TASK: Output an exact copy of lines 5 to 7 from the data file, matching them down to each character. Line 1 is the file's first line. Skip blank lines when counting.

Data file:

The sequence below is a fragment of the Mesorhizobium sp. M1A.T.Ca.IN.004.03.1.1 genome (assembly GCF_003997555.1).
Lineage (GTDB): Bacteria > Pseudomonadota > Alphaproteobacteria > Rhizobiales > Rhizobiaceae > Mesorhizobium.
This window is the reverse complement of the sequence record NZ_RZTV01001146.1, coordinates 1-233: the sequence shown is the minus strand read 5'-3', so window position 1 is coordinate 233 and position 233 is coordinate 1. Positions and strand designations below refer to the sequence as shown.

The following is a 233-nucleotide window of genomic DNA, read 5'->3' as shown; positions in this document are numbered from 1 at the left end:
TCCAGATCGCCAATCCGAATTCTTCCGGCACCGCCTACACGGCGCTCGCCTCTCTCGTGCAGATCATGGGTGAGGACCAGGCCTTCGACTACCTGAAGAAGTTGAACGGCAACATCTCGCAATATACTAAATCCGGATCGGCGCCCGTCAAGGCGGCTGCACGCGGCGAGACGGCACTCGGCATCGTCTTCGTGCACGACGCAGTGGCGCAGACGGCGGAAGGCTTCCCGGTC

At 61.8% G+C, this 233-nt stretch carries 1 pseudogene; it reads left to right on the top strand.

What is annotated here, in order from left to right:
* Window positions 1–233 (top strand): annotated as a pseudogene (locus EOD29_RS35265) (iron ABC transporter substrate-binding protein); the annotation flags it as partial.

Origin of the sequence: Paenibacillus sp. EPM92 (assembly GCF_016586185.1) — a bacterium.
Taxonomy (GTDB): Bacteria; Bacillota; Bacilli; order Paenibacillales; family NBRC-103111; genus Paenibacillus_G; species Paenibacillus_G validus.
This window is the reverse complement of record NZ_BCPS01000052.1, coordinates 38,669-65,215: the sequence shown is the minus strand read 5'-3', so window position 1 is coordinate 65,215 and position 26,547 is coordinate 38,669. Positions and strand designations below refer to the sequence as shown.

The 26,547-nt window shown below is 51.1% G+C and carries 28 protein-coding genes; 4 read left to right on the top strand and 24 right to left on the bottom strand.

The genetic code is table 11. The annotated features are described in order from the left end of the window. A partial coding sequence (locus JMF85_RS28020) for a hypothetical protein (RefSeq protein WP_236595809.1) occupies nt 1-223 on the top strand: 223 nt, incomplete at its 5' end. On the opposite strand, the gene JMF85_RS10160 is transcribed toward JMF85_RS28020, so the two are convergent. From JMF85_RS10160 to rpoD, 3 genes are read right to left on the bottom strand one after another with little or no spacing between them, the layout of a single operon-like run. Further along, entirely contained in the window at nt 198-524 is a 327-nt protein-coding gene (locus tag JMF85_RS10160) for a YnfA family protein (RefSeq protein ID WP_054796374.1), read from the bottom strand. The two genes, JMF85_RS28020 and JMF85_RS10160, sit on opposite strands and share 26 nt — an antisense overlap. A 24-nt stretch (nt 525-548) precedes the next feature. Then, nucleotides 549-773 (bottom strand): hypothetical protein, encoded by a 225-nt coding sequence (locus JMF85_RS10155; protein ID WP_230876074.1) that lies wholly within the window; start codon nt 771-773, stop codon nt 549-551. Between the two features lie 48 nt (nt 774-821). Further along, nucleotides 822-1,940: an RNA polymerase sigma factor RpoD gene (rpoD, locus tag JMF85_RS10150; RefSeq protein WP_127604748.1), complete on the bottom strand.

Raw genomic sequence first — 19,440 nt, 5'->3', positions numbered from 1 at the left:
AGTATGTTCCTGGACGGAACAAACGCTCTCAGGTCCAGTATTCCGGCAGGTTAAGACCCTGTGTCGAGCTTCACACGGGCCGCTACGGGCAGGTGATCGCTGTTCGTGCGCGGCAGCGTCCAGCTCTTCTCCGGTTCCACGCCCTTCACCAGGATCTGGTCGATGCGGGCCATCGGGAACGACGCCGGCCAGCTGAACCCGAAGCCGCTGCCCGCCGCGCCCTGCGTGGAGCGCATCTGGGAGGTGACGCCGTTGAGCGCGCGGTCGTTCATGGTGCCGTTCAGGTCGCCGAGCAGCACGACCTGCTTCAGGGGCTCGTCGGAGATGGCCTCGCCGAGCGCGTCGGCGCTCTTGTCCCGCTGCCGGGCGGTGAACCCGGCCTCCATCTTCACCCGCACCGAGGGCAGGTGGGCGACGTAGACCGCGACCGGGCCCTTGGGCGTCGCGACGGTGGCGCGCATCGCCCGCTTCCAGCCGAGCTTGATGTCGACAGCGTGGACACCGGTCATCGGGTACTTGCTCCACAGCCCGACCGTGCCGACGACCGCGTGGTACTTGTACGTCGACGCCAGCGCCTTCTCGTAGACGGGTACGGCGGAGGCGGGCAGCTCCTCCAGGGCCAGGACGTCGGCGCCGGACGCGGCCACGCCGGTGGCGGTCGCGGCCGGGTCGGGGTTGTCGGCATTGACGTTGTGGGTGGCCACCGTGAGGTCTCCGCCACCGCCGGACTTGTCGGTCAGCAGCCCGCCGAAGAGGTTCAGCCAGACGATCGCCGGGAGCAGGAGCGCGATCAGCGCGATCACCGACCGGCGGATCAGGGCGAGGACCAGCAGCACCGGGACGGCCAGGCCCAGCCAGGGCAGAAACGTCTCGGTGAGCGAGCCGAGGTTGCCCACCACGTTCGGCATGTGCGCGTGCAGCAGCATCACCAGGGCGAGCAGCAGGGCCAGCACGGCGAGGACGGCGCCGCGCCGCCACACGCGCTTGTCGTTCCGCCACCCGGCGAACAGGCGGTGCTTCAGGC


TCCAGATCGCCAATCCGAATTCTTCCGGCACCGCCTACACGGCGCTCGCCTCTCTCGTGCAGATCATGGGTGAGGACCAGGCCTTCGACTACCTGAAGAAGTTGAACGGCAACATCTCGCAATATACTAAATCCGGATCGGCGCCCGTCAAGGCGGCTGCACGCGGCGAGACGGCACTCGGCATCGTCTTCGTGCACGACGCAGTGGCGCAGACGGCGGAAGGCTTCCCGGTC

At 61.8% G+C, this 233-nt stretch carries 1 pseudogene; it reads left to right on the top strand.

What is annotated here, in order from left to right: